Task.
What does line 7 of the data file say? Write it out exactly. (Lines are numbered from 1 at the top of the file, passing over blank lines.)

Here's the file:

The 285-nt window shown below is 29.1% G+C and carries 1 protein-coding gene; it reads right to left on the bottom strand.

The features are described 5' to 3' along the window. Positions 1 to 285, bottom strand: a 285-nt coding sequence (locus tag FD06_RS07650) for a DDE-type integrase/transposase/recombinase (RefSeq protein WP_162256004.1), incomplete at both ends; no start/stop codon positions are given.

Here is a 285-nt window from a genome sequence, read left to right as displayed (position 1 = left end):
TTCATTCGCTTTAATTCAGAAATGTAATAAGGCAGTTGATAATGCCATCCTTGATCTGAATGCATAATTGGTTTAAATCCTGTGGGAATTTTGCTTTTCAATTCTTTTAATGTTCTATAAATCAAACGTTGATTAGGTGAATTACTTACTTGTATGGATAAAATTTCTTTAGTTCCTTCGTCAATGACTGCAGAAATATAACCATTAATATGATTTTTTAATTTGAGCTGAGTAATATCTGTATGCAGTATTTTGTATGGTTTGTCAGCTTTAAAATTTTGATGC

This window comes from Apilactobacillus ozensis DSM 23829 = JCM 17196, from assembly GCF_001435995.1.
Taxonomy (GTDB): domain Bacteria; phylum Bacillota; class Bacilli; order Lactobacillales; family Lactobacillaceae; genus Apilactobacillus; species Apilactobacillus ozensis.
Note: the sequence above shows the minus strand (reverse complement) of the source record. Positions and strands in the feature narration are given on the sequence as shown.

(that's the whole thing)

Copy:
Note: the sequence above shows the minus strand (reverse complement) of the source record. Positions and strands in the feature narration are given on the sequence as shown.